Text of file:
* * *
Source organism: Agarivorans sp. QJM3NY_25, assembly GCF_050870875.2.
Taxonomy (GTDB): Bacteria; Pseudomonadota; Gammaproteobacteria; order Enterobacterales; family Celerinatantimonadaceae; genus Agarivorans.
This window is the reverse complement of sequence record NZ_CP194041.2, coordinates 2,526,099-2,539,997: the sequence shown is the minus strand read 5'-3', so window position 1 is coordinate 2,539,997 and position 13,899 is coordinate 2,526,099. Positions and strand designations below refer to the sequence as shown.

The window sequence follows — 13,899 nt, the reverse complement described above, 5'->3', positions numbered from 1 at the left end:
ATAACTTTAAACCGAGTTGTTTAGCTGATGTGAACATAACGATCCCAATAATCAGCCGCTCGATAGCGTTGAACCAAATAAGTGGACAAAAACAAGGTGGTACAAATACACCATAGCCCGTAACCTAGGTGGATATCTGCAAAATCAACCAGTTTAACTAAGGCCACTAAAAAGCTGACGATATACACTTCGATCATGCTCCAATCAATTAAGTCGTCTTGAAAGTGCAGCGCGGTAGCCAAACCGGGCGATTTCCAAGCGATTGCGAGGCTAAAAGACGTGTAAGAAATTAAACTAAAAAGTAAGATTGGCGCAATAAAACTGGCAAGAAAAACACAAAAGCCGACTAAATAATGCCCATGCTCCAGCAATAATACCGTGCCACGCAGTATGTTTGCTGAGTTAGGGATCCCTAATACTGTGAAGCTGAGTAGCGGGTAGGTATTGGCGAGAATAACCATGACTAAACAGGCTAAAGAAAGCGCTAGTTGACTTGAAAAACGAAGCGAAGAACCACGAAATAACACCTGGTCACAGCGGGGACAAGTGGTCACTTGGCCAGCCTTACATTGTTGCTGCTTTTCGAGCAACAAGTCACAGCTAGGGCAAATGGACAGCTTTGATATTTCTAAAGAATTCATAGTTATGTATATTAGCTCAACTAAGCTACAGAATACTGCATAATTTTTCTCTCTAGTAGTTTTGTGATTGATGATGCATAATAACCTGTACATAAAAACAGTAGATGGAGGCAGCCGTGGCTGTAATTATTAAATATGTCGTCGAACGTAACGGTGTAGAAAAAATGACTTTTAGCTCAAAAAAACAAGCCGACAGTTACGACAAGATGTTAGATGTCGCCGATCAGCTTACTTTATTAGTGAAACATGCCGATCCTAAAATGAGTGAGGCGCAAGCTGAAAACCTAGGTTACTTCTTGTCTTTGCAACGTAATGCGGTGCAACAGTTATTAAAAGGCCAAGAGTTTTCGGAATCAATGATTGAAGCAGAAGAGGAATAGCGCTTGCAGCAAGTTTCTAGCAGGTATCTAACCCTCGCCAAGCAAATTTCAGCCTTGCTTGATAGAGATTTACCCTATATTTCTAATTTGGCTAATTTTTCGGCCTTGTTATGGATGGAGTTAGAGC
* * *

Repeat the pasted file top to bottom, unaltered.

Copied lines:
Source organism: Agarivorans sp. QJM3NY_25, assembly GCF_050870875.2.
Taxonomy (GTDB): Bacteria; Pseudomonadota; Gammaproteobacteria; order Enterobacterales; family Celerinatantimonadaceae; genus Agarivorans.
This window is the reverse complement of sequence record NZ_CP194041.2, coordinates 2,526,099-2,539,997: the sequence shown is the minus strand read 5'-3', so window position 1 is coordinate 2,539,997 and position 13,899 is coordinate 2,526,099. Positions and strand designations below refer to the sequence as shown.

The window sequence follows — 13,899 nt, the reverse complement described above, 5'->3', positions numbered from 1 at the left end:
ATAACTTTAAACCGAGTTGTTTAGCTGATGTGAACATAACGATCCCAATAATCAGCCGCTCGATAGCGTTGAACCAAATAAGTGGACAAAAACAAGGTGGTACAAATACACCATAGCCCGTAACCTAGGTGGATATCTGCAAAATCAACCAGTTTAACTAAGGCCACTAAAAAGCTGACGATATACACTTCGATCATGCTCCAATCAATTAAGTCGTCTTGAAAGTGCAGCGCGGTAGCCAAACCGGGCGATTTCCAAGCGATTGCGAGGCTAAAAGACGTGTAAGAAATTAAACTAAAAAGTAAGATTGGCGCAATAAAACTGGCAAGAAAAACACAAAAGCCGACTAAATAATGCCCATGCTCCAGCAATAATACCGTGCCACGCAGTATGTTTGCTGAGTTAGGGATCCCTAATACTGTGAAGCTGAGTAGCGGGTAGGTATTGGCGAGAATAACCATGACTAAACAGGCTAAAGAAAGCGCTAGTTGACTTGAAAAACGAAGCGAAGAACCACGAAATAACACCTGGTCACAGCGGGGACAAGTGGTCACTTGGCCAGCCTTACATTGTTGCTGCTTTTCGAGCAACAAGTCACAGCTAGGGCAAATGGACAGCTTTGATATTTCTAAAGAATTCATAGTTATGTATATTAGCTCAACTAAGCTACAGAATACTGCATAATTTTTCTCTCTAGTAGTTTTGTGATTGATGATGCATAATAACCTGTACATAAAAACAGTAGATGGAGGCAGCCGTGGCTGTAATTATTAAATATGTCGTCGAACGTAACGGTGTAGAAAAAATGACTTTTAGCTCAAAAAAACAAGCCGACAGTTACGACAAGATGTTAGATGTCGCCGATCAGCTTACTTTATTAGTGAAACATGCCGATCCTAAAATGAGTGAGGCGCAAGCTGAAAACCTAGGTTACTTCTTGTCTTTGCAACGTAATGCGGTGCAACAGTTATTAAAAGGCCAAGAGTTTTCGGAATCAATGATTGAAGCAGAAGAGGAATAGCGCTTGCAGCAAGTTTCTAGCAGGTATCTAACCCTCGCCAAGCAAATTTCAGCCTTGCTTGATAGAGATTTACCCTATATTTCTAATTTGGCTAATTTTTCGGCCTTGTTATGGATGGAGTTAGAGC